With regard to Europe, this requires measures to be taken within. This includes developing our capabilities to act more autonomously on international trade-, economic-, and financial policy. We need to invest our common financial resources more efficiently in the field of innovation, research and development as well as European infrastructure – one of our priorities for the next multiannual budget of the EU.
And we need a new set of European rules for investment control that will help defending against a sell-out of European strategic assets to foreign investors.
But it also means that Europe will have to strengthen its economic ties with partners around the globe. We particularly look toward the East. The EU’s recently signed free trade agreement with Japan is a major step in this direction. It not only creates the largest free trade area in the world. It also sends an important signal against protectionism. We welcome the signing of the Comprehensive and Progressive Agreement for Trans-Pacific Partnership (CPTPP) in March this year, which Singapore already ratified. Further agreements should follow with states and regional alliances that also stand up for free trade. The EU has already concluded trade agreements with Singapore and Vietnam and it has started negotiations with five more members of ASEAN.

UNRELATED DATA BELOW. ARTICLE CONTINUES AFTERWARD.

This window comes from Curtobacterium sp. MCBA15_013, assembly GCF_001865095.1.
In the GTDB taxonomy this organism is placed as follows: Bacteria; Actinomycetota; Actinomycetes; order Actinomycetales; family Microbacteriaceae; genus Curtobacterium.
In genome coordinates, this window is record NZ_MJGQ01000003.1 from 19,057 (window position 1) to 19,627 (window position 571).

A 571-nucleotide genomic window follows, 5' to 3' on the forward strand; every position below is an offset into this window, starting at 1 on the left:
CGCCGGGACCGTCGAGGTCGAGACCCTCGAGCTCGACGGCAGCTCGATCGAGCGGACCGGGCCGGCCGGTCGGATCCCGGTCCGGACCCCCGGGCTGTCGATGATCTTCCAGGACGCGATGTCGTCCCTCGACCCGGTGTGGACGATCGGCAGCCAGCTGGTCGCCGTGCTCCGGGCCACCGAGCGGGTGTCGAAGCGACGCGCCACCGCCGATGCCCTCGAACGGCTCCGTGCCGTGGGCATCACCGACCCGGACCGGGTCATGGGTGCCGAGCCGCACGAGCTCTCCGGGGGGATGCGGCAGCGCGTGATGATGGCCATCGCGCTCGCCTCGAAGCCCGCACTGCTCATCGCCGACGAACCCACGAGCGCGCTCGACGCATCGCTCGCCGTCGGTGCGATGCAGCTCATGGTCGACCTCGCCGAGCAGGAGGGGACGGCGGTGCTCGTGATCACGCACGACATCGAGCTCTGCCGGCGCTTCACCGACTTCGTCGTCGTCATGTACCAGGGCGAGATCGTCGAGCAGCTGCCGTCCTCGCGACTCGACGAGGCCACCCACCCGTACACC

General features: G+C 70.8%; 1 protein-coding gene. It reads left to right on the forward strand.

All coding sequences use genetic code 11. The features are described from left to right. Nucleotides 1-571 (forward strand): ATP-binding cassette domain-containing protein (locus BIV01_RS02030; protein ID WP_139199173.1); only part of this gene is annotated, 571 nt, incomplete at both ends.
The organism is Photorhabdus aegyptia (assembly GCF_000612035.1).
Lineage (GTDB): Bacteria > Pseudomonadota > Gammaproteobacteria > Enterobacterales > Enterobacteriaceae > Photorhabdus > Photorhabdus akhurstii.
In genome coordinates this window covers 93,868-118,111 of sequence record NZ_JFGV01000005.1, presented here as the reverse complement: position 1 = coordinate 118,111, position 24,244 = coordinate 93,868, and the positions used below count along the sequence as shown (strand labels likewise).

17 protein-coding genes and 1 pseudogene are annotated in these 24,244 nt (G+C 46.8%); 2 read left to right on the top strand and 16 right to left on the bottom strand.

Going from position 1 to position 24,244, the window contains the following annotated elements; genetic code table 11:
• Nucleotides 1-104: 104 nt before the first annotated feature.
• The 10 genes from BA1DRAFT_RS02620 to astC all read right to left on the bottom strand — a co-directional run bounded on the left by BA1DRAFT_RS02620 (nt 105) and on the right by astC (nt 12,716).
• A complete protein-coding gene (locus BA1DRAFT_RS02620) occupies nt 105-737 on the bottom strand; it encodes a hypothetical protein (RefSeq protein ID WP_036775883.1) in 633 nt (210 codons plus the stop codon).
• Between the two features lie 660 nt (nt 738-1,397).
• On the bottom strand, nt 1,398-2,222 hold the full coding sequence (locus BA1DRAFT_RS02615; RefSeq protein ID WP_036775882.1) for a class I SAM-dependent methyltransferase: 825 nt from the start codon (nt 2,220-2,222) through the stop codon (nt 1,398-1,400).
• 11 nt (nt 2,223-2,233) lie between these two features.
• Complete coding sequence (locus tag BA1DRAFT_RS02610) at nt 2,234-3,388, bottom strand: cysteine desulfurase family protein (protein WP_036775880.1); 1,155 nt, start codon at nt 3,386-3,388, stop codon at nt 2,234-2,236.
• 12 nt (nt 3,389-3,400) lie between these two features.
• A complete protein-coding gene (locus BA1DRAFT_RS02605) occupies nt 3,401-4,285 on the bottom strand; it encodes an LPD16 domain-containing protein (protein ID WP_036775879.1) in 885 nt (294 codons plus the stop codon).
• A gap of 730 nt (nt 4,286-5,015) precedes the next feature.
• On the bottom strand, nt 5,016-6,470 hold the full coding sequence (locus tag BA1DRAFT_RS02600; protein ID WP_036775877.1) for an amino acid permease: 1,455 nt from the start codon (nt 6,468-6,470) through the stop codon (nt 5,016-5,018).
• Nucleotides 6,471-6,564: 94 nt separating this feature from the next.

Our goal remains to conclude a region-to-region agreement with ASEAN as a whole. I would be particularly interested to hear your views on this project – is this a project we should push for with a view to sealing the deal under the German EU presidency?
On a global level, we are prepared to discuss ways to reform the WTO in order to safeguard this crucial institution. We have to adapt it to changing realities. To be clear: We think that tariffs and quotas – such as those imposed by the US – should be subject of negotiations in the relevant bodies. They should not be used as instruments to punish other countries. On the other hand, China’s interpretation of free and fair trade poses a risk to us: There needs to be a level playing field, a fair chance for all market participants. And that is not compatible with forced technology transfer, foggy state subsidies or the export of overcapacities. On these issues, we see eye to eye with Washington.
Ladies and Gentlemen,
The third strategic priority I had identified is boosting a rules-based international order. In fact, all countries that are not great powers depend on this order for their security and their economic development. When the system is hit, a trading nation like Germany and a regional hub like Singapore feel the blow most strongly. Add to this Germany’s history, and you can well say that multilateralism has – over the past 70 years – become part of our DNA. We see multilateralism and a rules-based international order as the best way to preserve prosperity, stability and peace not only for us, but also for our partners around the globe. The alternative concept – unilateralism and power politics – not only leads to more conflict but also jeopardizes the prosperity of our people. And I believe that the vast majority of Singaporeans would sign that statement, too.